Her stove, and lays out food in tins. Out of the window perilously spread
Her drying combinations touched by the sun's last rays,
On the divan are piled (at night her bed) Stockings, slippers, camisoles, and stays.
I Tiresias, old man with wrinkled dugs Perceived the scene, and foretold the rest
- I too awaited the expected guest.
He, the young man carbuncular, arrives, A small house agent's clerk, with one bold
stare, One of the low on whom assurance sits
As a silk hat on a Bradford millionaire. The time is now propitious, as he guesses,
The meal is ended, she is bored and tired, Endeavours to engage her in caresses
Which still are unreproved, if undesired. Flushed and decided, he assaults at once;
Exploring hands encounter no defence; His vanity requires no response,
And makes a welcome of indifference. (And I Tiresias have foresuffered all
Enacted on this same divan or bed; I who have sat by Thebes below the wall
And walked among the lowest of the dead.) Bestows one final patronising kiss,
And gropes his way, finding the stairs unlit . . .
She turns and looks a moment in the glass, Hardly aware of her departed lover;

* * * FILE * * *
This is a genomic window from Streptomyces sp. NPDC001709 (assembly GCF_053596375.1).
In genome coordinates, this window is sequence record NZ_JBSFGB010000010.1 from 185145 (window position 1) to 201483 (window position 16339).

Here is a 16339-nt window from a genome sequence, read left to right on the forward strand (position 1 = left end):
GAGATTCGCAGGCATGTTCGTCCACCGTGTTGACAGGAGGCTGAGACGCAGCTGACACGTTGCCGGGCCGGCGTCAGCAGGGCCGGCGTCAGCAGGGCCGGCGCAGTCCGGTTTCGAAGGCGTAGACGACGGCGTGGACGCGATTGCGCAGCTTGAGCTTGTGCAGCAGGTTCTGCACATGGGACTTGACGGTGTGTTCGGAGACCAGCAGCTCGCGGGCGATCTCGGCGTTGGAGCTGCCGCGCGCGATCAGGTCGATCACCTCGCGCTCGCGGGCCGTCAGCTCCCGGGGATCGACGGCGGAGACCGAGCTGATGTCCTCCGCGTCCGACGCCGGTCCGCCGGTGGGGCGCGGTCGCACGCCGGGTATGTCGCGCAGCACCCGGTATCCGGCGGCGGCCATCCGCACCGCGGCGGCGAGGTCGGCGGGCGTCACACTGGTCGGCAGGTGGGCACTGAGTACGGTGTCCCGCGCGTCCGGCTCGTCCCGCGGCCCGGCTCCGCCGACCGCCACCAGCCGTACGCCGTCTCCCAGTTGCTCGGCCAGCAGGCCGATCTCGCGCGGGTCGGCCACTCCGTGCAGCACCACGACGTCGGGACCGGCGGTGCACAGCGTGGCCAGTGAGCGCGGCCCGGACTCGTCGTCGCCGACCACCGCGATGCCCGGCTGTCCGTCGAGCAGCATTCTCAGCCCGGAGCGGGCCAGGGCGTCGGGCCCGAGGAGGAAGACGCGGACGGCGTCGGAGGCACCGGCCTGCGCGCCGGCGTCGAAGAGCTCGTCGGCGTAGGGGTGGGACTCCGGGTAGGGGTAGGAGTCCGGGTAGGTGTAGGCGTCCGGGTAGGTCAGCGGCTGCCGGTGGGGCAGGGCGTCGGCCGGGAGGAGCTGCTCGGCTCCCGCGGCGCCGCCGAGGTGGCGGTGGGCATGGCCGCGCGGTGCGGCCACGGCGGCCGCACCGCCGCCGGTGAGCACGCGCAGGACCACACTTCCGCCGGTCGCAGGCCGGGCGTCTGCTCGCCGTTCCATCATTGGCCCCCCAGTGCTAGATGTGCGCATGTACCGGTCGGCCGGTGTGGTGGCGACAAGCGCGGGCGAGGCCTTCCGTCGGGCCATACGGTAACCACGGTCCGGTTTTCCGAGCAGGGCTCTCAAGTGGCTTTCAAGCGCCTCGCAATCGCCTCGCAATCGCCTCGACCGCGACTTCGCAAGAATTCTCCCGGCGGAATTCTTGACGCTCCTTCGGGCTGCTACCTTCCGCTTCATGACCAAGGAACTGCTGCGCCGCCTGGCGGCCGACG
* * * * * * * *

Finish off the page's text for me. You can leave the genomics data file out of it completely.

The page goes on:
Her brain allows one half-formed thought to pass:
"Well now that's done: and I'm glad it's over." When lovely woman stoops to folly and
Paces about her room again, alone, She smoothes her hair with automatic hand,
And puts a record on the gramophone.
"This music crept by me upon the waters" And along the Strand, up Queen Victoria Street.
O City city, I can sometimes hear Beside a public bar in Lower Thames Street,
The pleasant whining of a mandoline And a clatter and a chatter from within
Where fishmen lounge at noon: where the walls Of Magnus Martyr hold
Inexplicable splendour of Ionian white and gold.
The river sweats Oil and tar
The barges drift With the turning tide
Red sails Wide
To leeward, swing on the heavy spar. The barges wash
Drifting logs Down Greenwich reach
Past the Isle of Dogs. Weialala leia
Wallala leialala
Elizabeth and Leicester Beating oars
The stern was formed A gilded shell
Red and gold The brisk swell
Rippled both shores Southwest wind
Carried down stream The peal of bells
White towers Weialala leia
Wallala leialala
"Trams and dusty trees. Highbury bore me. Richmond and Kew
Undid me. By Richmond I raised my knees Supine on the floor of a narrow canoe."